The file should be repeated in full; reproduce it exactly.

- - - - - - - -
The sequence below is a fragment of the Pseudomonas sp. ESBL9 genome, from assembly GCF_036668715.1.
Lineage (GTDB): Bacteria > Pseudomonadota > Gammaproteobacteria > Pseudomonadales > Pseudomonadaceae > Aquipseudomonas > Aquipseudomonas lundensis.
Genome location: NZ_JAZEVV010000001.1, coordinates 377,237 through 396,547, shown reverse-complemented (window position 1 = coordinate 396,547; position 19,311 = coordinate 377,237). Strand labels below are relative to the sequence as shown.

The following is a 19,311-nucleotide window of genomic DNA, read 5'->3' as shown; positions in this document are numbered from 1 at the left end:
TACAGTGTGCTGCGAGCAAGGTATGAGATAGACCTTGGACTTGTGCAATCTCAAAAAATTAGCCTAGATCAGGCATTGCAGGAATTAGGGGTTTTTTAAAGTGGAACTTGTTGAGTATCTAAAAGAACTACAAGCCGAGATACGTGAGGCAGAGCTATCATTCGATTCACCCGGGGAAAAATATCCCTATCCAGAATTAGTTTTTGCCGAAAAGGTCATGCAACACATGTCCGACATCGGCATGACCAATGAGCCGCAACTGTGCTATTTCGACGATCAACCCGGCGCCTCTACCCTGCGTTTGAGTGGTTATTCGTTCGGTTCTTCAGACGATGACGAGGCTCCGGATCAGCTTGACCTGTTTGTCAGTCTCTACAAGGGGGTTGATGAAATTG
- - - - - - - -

The sequence below is a fragment of the Pseudomonas sp. ESBL9 genome, from assembly GCF_036668715.1.
Lineage (GTDB): Bacteria > Pseudomonadota > Gammaproteobacteria > Pseudomonadales > Pseudomonadaceae > Aquipseudomonas > Aquipseudomonas lundensis.
Genome location: NZ_JAZEVV010000001.1, coordinates 377,237 through 396,547, shown reverse-complemented (window position 1 = coordinate 396,547; position 19,311 = coordinate 377,237). Strand labels below are relative to the sequence as shown.

The following is a 19,311-nucleotide window of genomic DNA, read 5'->3' as shown; positions in this document are numbered from 1 at the left end:
TACAGTGTGCTGCGAGCAAGGTATGAGATAGACCTTGGACTTGTGCAATCTCAAAAAATTAGCCTAGATCAGGCATTGCAGGAATTAGGGGTTTTTTAAAGTGGAACTTGTTGAGTATCTAAAAGAACTACAAGCCGAGATACGTGAGGCAGAGCTATCATTCGATTCACCCGGGGAAAAATATCCCTATCCAGAATTAGTTTTTGCCGAAAAGGTCATGCAACACATGTCCGACATCGGCATGACCAATGAGCCGCAACTGTGCTATTTCGACGATCAACCCGGCGCCTCTACCCTGCGTTTGAGTGGTTATTCGTTCGGTTCTTCAGACGATGACGAGGCTCCGGATCAGCTTGACCTGTTTGTCAGTCTCTACAAGGGGGTTGATGAAATTG